WE have had several unsolved helicopter accidents in India, including the latest one in which two Haryana Ministers lost their lives. I concede these investigations call for substantial technical knowledge. What is the role of police agencies here? After every accident there is speculation that fuels controversies and theories of conspiracies. How do we resolve them? The expected growth of private aircraft, both corporate jets and helicopters, whose safety will be a concern, will call for a lot of investment in maintenance and manpower. Has the Ministry of Civil Aviation and its officials given enough thought to this? If this is not handled with a sense of urgency and professionalism, we are bound to see a rise in the number of accidents. There is a question of internal security here because many Ministers and legislators use aircraft hired from private aviation companies for their tours. The frequency of such use goes up during elections. There is just a cursory check on the background of these companies from whom aircraft are commissioned and the pilots they employ, as also their investment on mandatory maintenance. A full-fledged examination of the use of private aircraft from the points of view of both air safety and internal security is required.

THIS brings me to the related subject of the airlines that have just started operations in our country and those waiting in the wings. I am told that the domestic pool of experienced pilots is fast drying up or has already dried up. As a result, more and more foreign pilots are being employed to reinforce the existing strength. There is the question of how familiar these foreign pilots are with our skies and other environmental conditions. This has safety implications. More important, how much do we know about the background of these foreign pilots? I suppose they are vetted by the companies employing them. Is this supplemented by a similar check by security agencies? If this is not already in place, there is a major issue here for the National Security Adviser. If, however, there is already a process, the 9/11 experience compels us to fine-tune it periodically. Infiltration of the corps of foreign pilots employed by private airlines, for domestic and international operations, by forces inimical to India is a distinct possibility.

We are soon going to have mega airports in New Delhi and Mumbai. I suppose Chennai, Kolkata, Bangalore and Hyderabad will follow soon. These no doubt have to be passenger-friendly without compromising basic security needs. These are vital installations that have to be protected from sabotage. As per the present scheme of things, the CISF will get to guard them. I am not very sure whether the CISF is equipped, in terms of numbers and specialisation, to take up activities that are specific to airport security. There is a case for the creation of a separate wing within the CISF that will take care of aircraft. The whole area of civil aviation security, especially protection of airports, has become so specialised that frequent replacement of men at the airports from the rest of the CISF for pure rotation of duties will be self-defeating.

The expansion of routes, especially those in the international sector, will bring in more foreign nationals into our airports. The immigration services will be put to severe test. They will be required to clear passengers fast while ensuring that people with dubious travel documents or dubious backgrounds do not come into the country. We need more people at immigration points but they must be trained and equipped to spot visitors with a questionable background and whose intentions are not exactly honourable. To make the whole system foolproof, we need large and super-efficient databases. The existing databases are not comprehensive. Unrestricted sharing of information about suspects with other countries should be the cornerstone of our immigration policy, if we want reciprocity from others.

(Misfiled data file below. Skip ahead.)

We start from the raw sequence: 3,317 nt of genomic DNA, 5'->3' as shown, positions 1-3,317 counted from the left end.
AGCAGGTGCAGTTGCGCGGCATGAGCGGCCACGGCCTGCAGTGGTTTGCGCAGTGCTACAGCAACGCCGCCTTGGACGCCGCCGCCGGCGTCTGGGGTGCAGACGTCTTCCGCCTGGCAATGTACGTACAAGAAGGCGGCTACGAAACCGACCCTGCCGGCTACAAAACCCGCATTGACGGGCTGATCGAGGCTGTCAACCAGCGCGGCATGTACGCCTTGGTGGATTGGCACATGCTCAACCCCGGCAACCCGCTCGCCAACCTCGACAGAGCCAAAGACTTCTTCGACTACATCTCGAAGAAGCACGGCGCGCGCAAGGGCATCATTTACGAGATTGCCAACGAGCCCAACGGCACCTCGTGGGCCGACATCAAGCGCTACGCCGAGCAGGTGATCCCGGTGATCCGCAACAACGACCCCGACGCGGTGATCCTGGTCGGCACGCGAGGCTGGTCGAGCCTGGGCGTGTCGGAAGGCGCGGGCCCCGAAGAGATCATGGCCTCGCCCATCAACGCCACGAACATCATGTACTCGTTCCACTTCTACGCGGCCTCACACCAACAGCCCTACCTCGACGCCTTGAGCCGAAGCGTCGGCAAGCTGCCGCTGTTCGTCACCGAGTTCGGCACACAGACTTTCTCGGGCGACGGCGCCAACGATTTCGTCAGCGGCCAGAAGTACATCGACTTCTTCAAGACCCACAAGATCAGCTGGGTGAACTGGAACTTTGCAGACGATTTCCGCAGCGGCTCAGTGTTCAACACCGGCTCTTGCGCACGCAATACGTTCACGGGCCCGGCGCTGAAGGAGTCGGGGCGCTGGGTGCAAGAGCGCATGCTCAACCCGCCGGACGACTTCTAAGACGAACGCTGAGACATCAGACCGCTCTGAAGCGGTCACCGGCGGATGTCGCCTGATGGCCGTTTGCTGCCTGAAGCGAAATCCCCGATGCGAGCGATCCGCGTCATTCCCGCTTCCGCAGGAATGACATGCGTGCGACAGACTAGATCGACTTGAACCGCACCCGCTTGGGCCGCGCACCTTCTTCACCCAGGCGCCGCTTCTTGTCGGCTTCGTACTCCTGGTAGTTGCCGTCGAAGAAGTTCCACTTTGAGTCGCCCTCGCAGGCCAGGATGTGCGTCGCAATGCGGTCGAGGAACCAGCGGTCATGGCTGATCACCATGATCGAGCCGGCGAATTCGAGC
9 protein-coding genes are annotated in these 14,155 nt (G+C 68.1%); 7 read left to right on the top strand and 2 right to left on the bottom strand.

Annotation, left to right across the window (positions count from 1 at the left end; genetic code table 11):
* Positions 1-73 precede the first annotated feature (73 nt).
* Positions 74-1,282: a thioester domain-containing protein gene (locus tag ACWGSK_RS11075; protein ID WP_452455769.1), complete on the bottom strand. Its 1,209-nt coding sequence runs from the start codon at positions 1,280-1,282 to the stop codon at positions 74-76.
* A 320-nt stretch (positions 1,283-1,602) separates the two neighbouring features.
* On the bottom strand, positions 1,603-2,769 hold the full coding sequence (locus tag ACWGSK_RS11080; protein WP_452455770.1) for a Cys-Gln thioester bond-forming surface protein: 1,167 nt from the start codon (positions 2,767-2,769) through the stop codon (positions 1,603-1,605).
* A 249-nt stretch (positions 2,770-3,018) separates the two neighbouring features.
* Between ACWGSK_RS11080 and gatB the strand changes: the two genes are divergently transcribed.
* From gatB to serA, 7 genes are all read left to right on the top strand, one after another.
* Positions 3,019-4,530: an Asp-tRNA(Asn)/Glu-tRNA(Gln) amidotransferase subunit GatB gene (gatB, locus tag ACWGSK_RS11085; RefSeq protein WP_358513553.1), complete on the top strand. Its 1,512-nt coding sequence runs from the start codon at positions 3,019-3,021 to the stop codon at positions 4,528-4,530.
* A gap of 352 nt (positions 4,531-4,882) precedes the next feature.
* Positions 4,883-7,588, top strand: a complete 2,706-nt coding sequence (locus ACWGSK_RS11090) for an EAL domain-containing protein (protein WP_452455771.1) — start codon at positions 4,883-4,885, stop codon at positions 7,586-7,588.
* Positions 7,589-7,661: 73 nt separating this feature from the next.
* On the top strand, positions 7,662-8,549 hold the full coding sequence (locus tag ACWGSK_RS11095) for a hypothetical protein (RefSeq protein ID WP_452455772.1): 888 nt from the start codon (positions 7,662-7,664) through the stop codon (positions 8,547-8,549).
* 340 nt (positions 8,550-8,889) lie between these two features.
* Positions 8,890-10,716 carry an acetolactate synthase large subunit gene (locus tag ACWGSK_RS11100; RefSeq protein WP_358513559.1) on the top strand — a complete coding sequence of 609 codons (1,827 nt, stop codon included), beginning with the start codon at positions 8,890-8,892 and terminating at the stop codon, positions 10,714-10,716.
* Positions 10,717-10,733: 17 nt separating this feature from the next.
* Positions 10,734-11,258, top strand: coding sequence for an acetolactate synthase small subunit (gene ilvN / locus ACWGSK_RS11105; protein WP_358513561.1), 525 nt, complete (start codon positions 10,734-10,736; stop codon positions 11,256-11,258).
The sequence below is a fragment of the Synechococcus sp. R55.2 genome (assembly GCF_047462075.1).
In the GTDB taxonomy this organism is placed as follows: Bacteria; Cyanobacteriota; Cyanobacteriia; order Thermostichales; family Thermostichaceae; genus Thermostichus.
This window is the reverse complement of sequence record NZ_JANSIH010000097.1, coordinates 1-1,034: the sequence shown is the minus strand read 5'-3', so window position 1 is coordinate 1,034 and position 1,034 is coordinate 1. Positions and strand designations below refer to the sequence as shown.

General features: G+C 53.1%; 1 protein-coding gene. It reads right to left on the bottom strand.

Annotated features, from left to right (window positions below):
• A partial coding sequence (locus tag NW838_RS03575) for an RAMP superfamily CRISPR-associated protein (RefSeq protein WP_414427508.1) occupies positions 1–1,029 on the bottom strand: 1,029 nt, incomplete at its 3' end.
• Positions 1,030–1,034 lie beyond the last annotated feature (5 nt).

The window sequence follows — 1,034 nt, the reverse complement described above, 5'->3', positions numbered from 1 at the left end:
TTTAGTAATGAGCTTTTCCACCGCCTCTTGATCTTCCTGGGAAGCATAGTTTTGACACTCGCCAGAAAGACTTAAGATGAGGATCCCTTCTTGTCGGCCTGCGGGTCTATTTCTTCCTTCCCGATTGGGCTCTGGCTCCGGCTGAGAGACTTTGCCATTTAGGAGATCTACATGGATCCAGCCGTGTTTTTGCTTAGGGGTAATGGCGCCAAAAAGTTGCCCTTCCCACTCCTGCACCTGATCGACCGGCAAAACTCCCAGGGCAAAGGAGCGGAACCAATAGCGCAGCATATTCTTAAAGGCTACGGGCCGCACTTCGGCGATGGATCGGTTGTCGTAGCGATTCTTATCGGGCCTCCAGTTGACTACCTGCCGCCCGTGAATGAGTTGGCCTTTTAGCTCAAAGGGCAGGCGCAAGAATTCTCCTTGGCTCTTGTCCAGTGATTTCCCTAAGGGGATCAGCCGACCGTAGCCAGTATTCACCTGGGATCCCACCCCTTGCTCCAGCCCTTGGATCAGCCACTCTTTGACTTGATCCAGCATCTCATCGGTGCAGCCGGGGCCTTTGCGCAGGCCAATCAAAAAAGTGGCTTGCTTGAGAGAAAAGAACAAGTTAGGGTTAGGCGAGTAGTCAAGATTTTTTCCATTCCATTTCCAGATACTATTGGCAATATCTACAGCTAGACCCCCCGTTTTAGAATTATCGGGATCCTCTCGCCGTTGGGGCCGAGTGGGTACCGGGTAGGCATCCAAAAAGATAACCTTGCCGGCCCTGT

Civil aviation is a fast-growing area, which calls for modern minds to comprehend its complexities. It requires constant learning from all over the globe. Close liaison with the Montreal-based International Civil Aviation Organisation (ICAO) will be of great benefit. We have a Bureau of Civil Aviation Security (BCAS) in New Delhi that monitors events and trends and advises the Ministry. It has modest resources but has done some useful work in updating the knowledge of those who are responsible for aviation security. However adequate this is, unless there is a corresponding awareness among those who fly, there are bound to be slip-ups that may prove costly. In all my travels within India, I am yet to come across a passenger who has taken the initiative to point out slackness within airports that could endanger security. We will do well to encourage such passenger feedback.

Nevertheless, what I am happy about Indian airports is that the culture of political small fries gatecrashing into airports has come down considerably. Very few of the so-called VIPs hesitate to submit themselves to frisking before getting into a flight. This transformation has come about mostly after the substitution of the State police by the CISF for airport security. This gives us some comfort about aviation security. With the burgeoning air traffic there is, however, no room yet for relaxing our vigil.

This article is closed for comments.
Please Email the Editor